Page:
As a parent I’ve had a lot of experience delving into the mindset of one of the biggest market segments in the world.  Generation Y, sometimes called the Millenials or echo boomers, will significantly shape the way Boomers (like me)  work, shop and play.

There are a lot of forces shaping this huge demographic group, which includes those born between 1977 and 1997. They are our teens and young adults. With more than 80 million members, The Ys outnumber those in my generation by more than 3 million people.

Here is how the generations align in our history:

1901-1924 “G.I. Generation,” came of age during World War II and was known for its respect for government and its patriotism.
1925 – 1942 “Silent Generation,”  known for its post-war stoicism and its ability to take adversity in stride.
1946-1964 “Baby Boomers,” the largest generation of the past century, is credited for creating and defining the American middle class.
1965-1976, “Generation X,” a more independent and cynical generation.

So how do we define this Generation Y? And how are they shaping future trends for the rest of us? For one thing, we know that this generation is less likely to read a newspaper subscribe to cable or satellite television or own a land line.  They love brands and have an incredible purchasing power that those in other generations did not. They are more optimistic about their futures. They are techno-savvy and probably  the generation best prepared for globalization, but their employment expectations and work habits tend to rub older generations the wrong way.  (By the way, that last link about work habits is an excellent read if you are an employer.) Here’s a snapshot from this article about some common frustrations:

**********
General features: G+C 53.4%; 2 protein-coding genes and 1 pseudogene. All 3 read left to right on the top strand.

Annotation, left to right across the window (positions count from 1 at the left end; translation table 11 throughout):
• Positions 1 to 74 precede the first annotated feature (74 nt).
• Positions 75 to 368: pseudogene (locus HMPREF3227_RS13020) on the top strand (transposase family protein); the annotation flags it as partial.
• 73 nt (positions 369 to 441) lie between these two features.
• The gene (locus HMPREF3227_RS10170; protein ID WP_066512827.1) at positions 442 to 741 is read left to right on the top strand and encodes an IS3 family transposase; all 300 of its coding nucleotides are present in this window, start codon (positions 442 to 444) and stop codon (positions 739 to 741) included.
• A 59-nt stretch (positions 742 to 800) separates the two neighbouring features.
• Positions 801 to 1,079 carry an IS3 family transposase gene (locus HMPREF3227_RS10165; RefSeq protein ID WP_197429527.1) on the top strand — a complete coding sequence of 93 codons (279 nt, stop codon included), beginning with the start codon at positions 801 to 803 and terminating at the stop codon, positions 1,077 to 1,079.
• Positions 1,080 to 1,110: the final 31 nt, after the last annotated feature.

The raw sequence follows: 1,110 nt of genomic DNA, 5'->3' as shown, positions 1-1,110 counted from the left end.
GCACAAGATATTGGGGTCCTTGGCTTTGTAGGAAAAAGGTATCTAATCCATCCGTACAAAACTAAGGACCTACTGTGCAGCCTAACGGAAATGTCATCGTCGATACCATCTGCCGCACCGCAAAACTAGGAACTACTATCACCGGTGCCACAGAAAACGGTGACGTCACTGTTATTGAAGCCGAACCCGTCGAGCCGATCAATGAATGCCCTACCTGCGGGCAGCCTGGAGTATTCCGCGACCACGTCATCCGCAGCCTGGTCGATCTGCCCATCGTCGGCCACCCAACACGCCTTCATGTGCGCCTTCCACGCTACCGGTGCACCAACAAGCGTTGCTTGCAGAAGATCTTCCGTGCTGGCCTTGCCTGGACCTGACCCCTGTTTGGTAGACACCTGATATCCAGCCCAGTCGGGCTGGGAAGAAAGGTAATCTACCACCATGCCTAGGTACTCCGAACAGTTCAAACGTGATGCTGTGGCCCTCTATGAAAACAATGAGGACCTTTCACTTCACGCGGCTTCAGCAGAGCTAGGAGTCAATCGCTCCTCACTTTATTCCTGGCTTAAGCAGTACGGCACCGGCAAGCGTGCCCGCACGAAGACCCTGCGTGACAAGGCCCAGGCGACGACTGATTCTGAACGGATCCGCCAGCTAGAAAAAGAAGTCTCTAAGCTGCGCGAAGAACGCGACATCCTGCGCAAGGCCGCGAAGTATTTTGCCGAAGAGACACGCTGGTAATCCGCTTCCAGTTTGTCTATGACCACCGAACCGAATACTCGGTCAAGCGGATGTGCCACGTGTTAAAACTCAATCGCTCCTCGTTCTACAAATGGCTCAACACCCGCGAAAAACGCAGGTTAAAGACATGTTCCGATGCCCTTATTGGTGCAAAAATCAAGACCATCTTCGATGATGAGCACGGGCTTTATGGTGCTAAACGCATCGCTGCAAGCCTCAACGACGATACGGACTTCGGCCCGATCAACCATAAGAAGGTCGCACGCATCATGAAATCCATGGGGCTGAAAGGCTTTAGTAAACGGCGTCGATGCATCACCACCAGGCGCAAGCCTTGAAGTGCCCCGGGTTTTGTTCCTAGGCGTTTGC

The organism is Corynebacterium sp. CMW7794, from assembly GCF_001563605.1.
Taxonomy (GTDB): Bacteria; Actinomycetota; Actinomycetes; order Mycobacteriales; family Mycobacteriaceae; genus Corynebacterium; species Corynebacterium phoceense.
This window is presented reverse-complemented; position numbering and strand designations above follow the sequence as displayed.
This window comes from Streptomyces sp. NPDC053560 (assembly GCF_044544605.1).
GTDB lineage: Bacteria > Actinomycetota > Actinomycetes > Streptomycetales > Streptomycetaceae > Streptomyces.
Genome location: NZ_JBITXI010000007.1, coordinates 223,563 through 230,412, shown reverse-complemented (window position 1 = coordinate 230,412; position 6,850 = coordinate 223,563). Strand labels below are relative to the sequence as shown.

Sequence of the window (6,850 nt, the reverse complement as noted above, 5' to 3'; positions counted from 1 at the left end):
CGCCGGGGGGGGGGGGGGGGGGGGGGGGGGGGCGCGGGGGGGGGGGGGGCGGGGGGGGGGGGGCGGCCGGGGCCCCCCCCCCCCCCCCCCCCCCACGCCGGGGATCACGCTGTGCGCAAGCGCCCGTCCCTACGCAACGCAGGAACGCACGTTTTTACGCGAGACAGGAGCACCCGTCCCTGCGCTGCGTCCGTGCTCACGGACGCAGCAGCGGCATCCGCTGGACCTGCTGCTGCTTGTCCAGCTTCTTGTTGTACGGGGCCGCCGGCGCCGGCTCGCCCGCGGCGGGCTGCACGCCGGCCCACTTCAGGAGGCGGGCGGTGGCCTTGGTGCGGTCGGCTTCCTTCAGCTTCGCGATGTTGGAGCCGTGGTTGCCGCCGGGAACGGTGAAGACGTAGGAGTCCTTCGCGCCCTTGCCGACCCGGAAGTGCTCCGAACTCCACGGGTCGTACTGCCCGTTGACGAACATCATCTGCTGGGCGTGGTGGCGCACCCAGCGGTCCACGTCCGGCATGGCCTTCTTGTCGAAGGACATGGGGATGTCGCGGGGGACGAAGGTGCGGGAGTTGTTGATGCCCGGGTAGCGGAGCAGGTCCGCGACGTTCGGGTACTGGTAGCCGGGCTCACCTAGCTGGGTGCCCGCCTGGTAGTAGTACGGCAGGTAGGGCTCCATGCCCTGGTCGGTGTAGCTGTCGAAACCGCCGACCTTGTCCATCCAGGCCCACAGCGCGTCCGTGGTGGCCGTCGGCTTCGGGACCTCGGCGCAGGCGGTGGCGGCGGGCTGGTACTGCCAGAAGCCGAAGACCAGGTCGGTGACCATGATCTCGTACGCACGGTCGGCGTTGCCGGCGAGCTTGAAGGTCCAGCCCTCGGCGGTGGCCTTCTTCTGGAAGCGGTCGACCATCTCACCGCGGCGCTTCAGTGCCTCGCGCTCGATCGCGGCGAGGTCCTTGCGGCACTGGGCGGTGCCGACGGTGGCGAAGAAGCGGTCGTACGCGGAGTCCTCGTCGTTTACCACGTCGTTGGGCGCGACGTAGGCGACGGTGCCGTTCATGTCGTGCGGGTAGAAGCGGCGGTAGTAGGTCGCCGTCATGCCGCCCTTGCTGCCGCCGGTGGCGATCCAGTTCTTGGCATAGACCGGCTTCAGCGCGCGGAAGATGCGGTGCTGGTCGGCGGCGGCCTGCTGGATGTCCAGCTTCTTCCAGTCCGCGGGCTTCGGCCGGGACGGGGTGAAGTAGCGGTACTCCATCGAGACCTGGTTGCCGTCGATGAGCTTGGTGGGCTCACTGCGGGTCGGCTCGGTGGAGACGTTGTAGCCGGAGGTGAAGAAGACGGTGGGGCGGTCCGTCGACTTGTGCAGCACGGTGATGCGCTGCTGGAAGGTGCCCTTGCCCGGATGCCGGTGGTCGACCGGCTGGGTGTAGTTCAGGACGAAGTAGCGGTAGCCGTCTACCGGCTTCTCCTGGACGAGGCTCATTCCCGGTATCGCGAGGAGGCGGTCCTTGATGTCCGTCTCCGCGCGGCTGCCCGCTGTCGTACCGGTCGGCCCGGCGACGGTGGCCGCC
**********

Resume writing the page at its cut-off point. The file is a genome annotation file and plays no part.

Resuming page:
“They walk in the door on day one with very high expectations.”

“They don‟t want to pay their dues and climb the ladder.”

“They walk in the door with seventeen things they want to change about the company.”

“They only want to do the best tasks.”

“If you don‟t supervise them closely, they go off in their own direction.”

“It‟s very hard to give them negative feedback without crushing their morale.”

“They walk in thinking they know more than they know.”

“They think everybody is going to get a trophy in the real world, just like they did growing up.”

Each new generation brings its own challenges and unique gifts to the table, and understanding and relating to the emerging generation has always been the key to harmony. The reality is, we all need to do some research into this dynamic and unconventional group of young people who are leading the charge and changing the game.

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